Wee Andy [FringeTIX]
Tumult in the Clouds @ Holden Street Theatres – The Studio
2:30pm, Sat 25 Feb 2012
It’s to be expected that any discussion of Wee Andy is going to occur in conjunction with Fleeto – the two are inexorably linked by the attack on (the eponymous, in this case) Wee Andy at the top of both shows. But I found the two pieces to be markedly different, despite the numerous links and crossovers between them, both in content and – most importantly – in tone.
Wee Andy, as the title would suggest, follows Wee Andy after his Glasgow Smile attack, with the action taking place in his hospital. Narrated by the Surgeon (listed in the programme as “Police Officer”) who has tended to the results of too many of these attacks, much of the performance focusses on Andy’s Mother’s shock at the attack, followed by the realisation of what her son’s life has subsequently become: visibly branded by that act of violence, his options in later life become extremely limited.
Andy’s friend Mackie – Fleeto‘s protagonist – makes a brief appearance, but Kenzie has a much more significant role in the play after he is admitted to the hospital – he’s still the same evil fuck that he was before, but the frustrated – almost animalistic crippled howls – struggle as he loses more and more of his influence is incredibly scary… and compelling.
Pauline Knowles’ performance as Andy’s Mother is magnificent – easily one of the best performances I’ve seen this year. Andy Clark again imparts a restrained weariness in his Surgeon, despite an explosive scene with Neil Leiper’s Kenzie that really turns the performance on its head. But because Mother and Surgeon form a lot of the focus of Wee Andy, the language is a lot more adult – restrained, circumspect – especially compared to Fleeto. And that, in turn, removes a lot of dynamism from the show.
It’s also a less overtly violent piece – certainly the language, being restricted to that of the Surgeon and Andy’s Mother, is nowhere near as profane or violent. The actual acts of violence are similarly handled through separated characters enacting the physical movements – an effective ploy. But the real violence in the piece is communicated by the Surgeon – detailed descriptions of the natures of the attacks upon Andy and Kenzie made me squirm in my seat. And the string used to “scar” Andy is particularly effective.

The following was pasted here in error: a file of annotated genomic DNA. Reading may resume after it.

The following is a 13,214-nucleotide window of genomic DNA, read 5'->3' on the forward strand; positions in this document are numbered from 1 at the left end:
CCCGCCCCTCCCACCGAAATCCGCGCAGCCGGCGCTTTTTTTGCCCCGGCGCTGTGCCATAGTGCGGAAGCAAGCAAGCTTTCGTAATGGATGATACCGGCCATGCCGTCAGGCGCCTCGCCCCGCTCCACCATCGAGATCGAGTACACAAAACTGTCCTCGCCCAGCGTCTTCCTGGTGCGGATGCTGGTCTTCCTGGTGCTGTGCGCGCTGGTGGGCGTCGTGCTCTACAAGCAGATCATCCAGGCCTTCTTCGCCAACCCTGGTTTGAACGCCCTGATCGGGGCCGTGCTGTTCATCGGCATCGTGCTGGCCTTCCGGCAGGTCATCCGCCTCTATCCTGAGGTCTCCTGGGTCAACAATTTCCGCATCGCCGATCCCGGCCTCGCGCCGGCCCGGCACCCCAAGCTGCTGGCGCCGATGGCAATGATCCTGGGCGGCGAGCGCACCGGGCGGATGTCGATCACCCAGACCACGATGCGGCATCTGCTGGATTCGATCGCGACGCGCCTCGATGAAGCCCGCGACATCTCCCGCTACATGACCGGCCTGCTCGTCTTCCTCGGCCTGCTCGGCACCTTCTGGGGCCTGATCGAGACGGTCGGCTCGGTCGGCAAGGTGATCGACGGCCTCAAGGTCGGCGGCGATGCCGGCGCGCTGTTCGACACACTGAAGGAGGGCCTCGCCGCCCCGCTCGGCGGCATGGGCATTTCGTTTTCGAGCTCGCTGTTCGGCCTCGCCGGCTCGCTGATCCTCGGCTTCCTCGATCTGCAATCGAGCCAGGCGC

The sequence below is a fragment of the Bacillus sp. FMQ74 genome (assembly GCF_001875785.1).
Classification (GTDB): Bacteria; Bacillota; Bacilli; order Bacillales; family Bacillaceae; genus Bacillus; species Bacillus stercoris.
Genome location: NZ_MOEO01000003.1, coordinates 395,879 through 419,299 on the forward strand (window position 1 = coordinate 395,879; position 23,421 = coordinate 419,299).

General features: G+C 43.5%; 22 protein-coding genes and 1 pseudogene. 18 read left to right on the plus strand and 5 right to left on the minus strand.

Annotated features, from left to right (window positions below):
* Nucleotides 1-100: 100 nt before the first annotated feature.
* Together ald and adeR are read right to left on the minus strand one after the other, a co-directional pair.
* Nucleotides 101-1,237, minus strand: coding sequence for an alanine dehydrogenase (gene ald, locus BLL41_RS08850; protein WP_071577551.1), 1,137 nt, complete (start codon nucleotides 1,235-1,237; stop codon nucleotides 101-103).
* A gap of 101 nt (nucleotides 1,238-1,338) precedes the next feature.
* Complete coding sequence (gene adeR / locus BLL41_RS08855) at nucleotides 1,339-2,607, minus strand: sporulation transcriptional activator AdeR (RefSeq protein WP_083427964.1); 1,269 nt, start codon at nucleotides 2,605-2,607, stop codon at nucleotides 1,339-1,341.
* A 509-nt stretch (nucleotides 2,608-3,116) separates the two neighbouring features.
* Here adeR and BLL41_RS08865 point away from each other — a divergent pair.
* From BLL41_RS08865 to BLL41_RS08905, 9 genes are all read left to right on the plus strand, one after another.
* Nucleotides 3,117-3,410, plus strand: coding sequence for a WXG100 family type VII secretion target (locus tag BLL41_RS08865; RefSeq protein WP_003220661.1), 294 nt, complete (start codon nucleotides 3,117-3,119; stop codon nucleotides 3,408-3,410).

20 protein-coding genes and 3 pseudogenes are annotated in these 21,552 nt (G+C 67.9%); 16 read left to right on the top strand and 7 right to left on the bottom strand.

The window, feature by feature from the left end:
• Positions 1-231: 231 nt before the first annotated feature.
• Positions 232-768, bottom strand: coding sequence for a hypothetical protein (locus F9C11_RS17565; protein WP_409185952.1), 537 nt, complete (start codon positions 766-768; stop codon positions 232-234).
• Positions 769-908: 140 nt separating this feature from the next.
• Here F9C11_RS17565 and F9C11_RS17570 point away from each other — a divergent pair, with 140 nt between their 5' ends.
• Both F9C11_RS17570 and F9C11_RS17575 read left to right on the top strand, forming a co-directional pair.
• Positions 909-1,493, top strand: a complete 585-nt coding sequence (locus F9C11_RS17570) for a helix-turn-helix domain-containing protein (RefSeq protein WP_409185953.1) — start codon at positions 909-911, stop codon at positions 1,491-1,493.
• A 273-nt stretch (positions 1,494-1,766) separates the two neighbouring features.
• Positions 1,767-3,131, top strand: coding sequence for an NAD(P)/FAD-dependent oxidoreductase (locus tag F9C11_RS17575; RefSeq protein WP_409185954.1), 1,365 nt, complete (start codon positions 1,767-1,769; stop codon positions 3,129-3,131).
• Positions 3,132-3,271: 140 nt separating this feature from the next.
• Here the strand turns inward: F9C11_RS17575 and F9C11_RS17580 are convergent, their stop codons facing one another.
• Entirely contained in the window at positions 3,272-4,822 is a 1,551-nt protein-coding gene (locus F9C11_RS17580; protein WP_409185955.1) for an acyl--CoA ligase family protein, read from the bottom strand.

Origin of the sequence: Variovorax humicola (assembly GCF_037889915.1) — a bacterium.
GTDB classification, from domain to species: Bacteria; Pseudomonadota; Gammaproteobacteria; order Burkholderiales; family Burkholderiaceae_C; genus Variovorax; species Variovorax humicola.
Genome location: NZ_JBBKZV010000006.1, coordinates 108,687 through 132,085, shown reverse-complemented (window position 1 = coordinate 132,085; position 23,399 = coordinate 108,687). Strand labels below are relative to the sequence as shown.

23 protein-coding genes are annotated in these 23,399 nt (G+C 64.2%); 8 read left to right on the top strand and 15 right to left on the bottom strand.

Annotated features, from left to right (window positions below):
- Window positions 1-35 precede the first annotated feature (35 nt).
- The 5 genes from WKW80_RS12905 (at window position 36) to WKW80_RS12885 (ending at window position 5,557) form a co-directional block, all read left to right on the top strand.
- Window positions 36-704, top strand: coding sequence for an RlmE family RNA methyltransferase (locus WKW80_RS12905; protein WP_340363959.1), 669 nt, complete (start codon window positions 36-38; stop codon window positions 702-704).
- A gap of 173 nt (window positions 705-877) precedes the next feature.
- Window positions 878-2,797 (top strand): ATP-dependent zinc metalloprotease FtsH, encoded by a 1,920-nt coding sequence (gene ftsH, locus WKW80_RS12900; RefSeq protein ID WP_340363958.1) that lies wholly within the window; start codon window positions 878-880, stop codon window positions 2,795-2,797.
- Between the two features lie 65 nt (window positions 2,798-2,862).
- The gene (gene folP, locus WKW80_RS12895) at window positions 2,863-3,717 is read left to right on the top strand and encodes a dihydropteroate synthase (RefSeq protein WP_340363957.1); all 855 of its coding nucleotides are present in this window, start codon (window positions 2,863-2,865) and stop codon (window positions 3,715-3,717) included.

But, despite all the quality inherent in Wee Andy, it really didn’t grab me as tightly as Fleeto did. At times it seems overtly preachy, almost lecturing on society’s need to pay more attention to the underclasses… a message that was more subtly presented in Fleeto. And, after the performance, I spent the best part of twenty minutes with Holden Street staff discussing the preferred order of seeing the shows. I reckon I stumbled into them in the correct order, Fleeto then Wee Andy; I think it helps to see Mackie’s story in full before the minor role he plays in Wee Andy. And I really enjoyed seeing Kenzie suffer in this show, especially after discovering the truth behind Andy’s attack… a truly bitter twist in the tail.
But then I start wondering: how would I have felt in Fleeto if I knew all there was to learn in Wee Andy? Unfortunately, that’s something that I just cannot experience now… but it does make for deliciously deep and ponderous contemplation.